I’m bored of recycling, I’m fed up living with boxes of shite all about the place. Recycling is a money making  industry like any other, it just waves a banner that makes us feel better about ourselves, but now it’s operational and a regular part of life, it means that we’re kind of missing the point: we shouldn’t have to have all the stuff we need to recycle in the first place.
I reckon we should all leave our packaging at the till in the shops and they can deal with it. Take a bucket, a bottle and bag to the supermarket and you’re all set. They can trip over all the crap in their own porch for a change.
Seriously though, dealing with waste isn’t the answer, not creating it is. Do we really need Corn Flakes in a box and a bag?

17 thoughts on “Locomotive Breath”

  1. My cereal only comes in a bag, that why I chose that particular one (Some oaty stuff from ASDA). The bonus is that it tastes pretty good. My wife however, is back on Thursday which means I won’t be allowed to buy cereal because it comes in a bright green bag anymore. It’ll be all Special K and Weetabix again…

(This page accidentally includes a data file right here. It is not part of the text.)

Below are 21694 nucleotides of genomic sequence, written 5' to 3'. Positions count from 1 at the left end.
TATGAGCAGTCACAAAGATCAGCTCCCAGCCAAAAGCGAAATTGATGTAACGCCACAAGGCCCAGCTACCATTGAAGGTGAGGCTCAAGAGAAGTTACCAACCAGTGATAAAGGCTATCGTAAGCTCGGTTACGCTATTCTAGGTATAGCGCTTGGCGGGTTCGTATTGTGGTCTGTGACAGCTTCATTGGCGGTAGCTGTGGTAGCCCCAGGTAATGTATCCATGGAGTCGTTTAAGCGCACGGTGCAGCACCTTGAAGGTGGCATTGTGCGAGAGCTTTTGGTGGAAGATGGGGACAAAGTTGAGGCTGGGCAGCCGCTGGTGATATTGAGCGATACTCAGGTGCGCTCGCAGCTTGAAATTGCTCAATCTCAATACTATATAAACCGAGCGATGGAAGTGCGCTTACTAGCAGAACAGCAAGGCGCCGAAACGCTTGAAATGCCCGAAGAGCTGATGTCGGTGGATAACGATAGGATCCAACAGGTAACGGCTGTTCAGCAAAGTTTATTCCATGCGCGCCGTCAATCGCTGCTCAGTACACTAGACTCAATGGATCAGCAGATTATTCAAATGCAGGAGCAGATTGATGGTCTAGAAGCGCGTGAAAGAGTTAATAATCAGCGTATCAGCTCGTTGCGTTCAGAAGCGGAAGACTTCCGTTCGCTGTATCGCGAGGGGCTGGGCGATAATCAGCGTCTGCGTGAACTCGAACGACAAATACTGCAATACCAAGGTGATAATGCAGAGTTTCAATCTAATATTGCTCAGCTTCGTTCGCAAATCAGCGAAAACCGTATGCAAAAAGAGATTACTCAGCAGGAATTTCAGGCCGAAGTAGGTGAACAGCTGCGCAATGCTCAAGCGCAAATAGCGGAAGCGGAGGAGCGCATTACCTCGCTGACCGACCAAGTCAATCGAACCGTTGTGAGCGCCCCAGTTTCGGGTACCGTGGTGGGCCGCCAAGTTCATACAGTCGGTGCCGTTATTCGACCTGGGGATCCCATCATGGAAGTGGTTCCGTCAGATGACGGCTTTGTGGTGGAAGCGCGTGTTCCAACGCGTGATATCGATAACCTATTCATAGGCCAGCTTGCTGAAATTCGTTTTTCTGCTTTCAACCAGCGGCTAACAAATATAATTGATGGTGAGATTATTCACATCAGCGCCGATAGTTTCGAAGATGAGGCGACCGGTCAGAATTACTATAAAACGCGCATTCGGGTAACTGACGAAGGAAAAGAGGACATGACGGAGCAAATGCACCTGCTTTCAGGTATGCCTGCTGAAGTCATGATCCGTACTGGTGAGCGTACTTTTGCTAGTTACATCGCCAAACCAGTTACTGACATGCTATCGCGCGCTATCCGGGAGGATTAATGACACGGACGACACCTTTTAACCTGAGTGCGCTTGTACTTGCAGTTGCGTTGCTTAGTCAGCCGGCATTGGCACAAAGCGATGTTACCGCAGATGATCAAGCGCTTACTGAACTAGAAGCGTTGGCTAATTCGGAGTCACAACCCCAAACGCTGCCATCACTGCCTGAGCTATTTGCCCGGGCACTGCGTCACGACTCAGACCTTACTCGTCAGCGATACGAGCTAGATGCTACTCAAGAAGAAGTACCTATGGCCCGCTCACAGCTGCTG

Mmmm Cold sausages make great hill pieces!

  2. Careful lad

    Next thing there will be some eco-bore asking if we need the outdoors industry foisting more shiny new kit on us that we don’t need (an even bigger a waste of the world’s resources, CO2 emissions and all that).

    …oops – its usually me that comes on and says that :-)

  3. I’m afraid we mainly do need all the packaging.
    1/ For quality and shelf life. Saves wasting food if it is sealed and protected and has an extended shelf life

    2/ For labelling reasons – nutritional values, warnings for people that have allergies etc.

    3/ For security and hygiene. Plenty of people are quite happy to let their kids run around stores handling the food.Also plenty of nutters around who would doctor food for grudge reasons or extortion.

    Finally I would think that the double packaged box of cereal is probably more environmentally friendly (recycled cardboard and coated paper) than the plastic derived single packaged bag

  4. I’d go back to the old days where everything was in a shop in bulk and you got a slice, a pound or a quarter.